The energy lobbyists linked to Trump's offshore drilling plans
Last week U.S. Interior Secretary Ryan Zinke announced that President Trump plans to issue an executive order expanding offshore drilling in areas now off limits, including the Atlantic Ocean and parts of the Arctic.
Trump's order would amend the Obama administration's five-year drilling plan that excluded lease auctions in those areas through 2022. It would also open the door to reversing President Obama's decision to permanently withdraw most of the U.S. Arctic and an area of the Atlantic stretching from New England to the Maryland-Virginia border from the federal offshore leasing program — an effort that environmentalists think would be ultimately unsuccessful due to how laws governing offshore drilling are written.
Although the decision could affect thousands of square miles of ocean waters, the Trump administration's offshore drilling plans weren't announced at a press conference or other public setting. Instead, Secretary Zinke, a former Montana congressman who earned low marks for his environmental record during his two-year tenure in the U.S. House, unveiled the proposal at a closed-door meeting of the National Ocean Industries Association (NOIA) in Washington, D.C. His remarks were reported by Bloomberg, who spoke to three attendees on condition of anonymity.
So what is NOIA, and how did it come to have such clout?
Launched by oil giant Exxon in the 1970s, NOIA is a trade association that advocates for the offshore drilling industry. Its 300 member companies include oil and gas "supermajors" like BP, Chevron, Exxon Mobil and Shell, as well as drilling contractors, seismic testing firms and shipbuilders. The group also includes banking and investment firms that serve the industry such as Capital One, Credit Suisse and Wells Fargo Energy Group.
NOIA's CEO is Randall Luthi, a former Wyoming state lawmaker and aide to Dick Cheney when the former vice president served in Congress. Luthi served in the Department of Interior under Presidents Reagan and George H.W. Bush and as deputy director of the U.S. Fish and Wildlife Service under George W. Bush. According to the most recent publicly available NOIA tax filing, NOIA has an annual budget of over $3 million and pays Luthi over $600,000.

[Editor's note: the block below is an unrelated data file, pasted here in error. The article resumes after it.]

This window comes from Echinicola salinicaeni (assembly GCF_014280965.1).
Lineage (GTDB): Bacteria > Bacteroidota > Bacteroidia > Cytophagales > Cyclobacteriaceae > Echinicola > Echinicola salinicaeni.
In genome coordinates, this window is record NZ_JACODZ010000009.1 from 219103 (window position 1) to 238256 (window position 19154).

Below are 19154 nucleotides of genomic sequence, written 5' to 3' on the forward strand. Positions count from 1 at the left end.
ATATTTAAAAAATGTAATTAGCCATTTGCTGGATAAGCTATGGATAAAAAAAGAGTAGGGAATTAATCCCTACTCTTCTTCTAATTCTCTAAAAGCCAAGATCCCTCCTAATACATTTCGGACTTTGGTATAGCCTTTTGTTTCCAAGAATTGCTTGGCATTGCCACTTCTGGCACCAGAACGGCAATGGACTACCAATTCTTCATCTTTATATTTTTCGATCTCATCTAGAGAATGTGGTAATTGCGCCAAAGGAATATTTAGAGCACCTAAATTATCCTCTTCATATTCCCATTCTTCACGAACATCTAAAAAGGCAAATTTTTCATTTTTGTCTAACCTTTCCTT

From mid-2007 to late 2009, Luthi served as head of Interior's Minerals Management Service (MMS), which was reorganized after BP's 2010 Deepwater Horizon disaster due to conflict-of-interest and oversight issues. During his tenure, the agency was embroiled in an ethics scandal involving allegations of financial self-dealing, accepting gifts from energy companies, cocaine use and sexual misconduct. The wrongdoing reportedly occurred between 2002 and 2006, before Luthi came to the agency, and Luthi has said MMS requested an investigation by the agency's inspector general after receiving whistle-blower complaints in the spring of 2006.
But Luthi was the central figure in another controversy over the revolving door between MMS and the oil and gas industry, an issue that drew criticism from public interest groups for many years. Just over a year after leaving his post at the regulatory agency, Luthi became president of NOIA and began advocating for the industry's interests with the agency he used to lead. In 2010 testimony before a U.S. House committee, the watchdog Project on Government Oversight (POGO) called Luthi's move to NOIA "the most egregious example" of the MMS revolving-door problem.
"When the director of MMS joins a trade association whose explicit mission was to secure a 'favorable regulatory and economic environment for the companies that develop the nation's valuable offshore energy resources,' taxpayers have to question whose interests were actually being served when he was at MMS," said POGO Executive Director Danielle Brian. "In the case of Mr. Luthi — who joined the trade association approximately 14 months after leaving MMS — it's unclear whether he was always ideologically opposed to the agency's mission."
NOIA's strategic campaign giving